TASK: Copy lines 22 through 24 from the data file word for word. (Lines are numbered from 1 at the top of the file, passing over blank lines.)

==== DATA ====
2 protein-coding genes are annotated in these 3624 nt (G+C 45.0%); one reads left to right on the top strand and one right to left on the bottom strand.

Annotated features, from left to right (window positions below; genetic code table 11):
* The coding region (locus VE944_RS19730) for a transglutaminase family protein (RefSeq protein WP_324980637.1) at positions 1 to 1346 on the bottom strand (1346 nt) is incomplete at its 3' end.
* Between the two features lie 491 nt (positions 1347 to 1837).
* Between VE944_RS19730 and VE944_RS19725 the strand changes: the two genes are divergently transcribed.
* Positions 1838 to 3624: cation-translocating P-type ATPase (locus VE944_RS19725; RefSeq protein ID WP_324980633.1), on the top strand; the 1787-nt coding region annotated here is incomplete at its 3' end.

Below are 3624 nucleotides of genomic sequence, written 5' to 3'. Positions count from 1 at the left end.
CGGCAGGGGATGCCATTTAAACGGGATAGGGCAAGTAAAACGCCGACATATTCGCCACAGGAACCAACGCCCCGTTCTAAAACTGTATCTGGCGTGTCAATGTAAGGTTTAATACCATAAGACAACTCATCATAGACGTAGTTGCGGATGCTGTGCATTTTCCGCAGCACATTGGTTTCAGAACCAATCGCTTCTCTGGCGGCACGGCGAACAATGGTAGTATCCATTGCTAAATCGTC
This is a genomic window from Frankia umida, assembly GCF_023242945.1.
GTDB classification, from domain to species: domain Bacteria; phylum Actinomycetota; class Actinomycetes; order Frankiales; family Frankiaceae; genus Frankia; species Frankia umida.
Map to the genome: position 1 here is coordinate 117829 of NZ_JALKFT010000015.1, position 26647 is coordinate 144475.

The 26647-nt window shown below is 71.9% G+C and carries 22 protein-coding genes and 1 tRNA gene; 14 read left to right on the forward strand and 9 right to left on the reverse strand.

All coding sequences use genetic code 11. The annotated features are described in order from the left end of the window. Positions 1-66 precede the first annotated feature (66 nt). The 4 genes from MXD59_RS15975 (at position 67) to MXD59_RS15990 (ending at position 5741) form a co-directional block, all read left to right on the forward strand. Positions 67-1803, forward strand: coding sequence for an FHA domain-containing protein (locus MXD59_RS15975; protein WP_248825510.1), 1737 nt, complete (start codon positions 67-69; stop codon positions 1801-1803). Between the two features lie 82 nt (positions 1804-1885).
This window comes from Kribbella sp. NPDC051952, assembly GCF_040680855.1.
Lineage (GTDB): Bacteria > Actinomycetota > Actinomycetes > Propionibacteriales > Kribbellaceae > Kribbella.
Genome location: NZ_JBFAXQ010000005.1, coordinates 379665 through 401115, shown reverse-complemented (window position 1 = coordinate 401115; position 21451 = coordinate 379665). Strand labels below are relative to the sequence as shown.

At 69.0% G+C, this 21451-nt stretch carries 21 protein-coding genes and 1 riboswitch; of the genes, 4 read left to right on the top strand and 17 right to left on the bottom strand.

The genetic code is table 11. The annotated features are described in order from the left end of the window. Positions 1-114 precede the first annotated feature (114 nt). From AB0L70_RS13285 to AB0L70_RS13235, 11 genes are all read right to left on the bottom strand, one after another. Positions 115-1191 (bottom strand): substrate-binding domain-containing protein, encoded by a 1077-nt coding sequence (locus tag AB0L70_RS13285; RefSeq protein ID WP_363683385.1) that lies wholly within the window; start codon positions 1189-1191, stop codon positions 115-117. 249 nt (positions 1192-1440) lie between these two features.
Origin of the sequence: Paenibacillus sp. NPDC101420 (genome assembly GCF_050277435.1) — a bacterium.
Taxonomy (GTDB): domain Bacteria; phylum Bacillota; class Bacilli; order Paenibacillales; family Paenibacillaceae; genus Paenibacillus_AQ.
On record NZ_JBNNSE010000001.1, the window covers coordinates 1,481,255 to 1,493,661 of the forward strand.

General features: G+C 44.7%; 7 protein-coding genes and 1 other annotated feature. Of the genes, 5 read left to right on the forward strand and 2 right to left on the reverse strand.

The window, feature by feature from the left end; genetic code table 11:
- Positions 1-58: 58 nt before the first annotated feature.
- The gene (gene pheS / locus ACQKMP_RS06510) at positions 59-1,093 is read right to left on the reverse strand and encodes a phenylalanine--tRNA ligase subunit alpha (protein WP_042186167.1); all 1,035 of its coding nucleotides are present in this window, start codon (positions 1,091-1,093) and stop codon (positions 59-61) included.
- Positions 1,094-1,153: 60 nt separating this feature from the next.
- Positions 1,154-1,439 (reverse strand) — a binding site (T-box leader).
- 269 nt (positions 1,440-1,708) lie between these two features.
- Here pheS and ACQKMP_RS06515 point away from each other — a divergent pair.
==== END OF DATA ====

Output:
General features: G+C 44.7%; 7 protein-coding genes and 1 other annotated feature. Of the genes, 5 read left to right on the forward strand and 2 right to left on the reverse strand.

The window, feature by feature from the left end; genetic code table 11:
- Positions 1-58: 58 nt before the first annotated feature.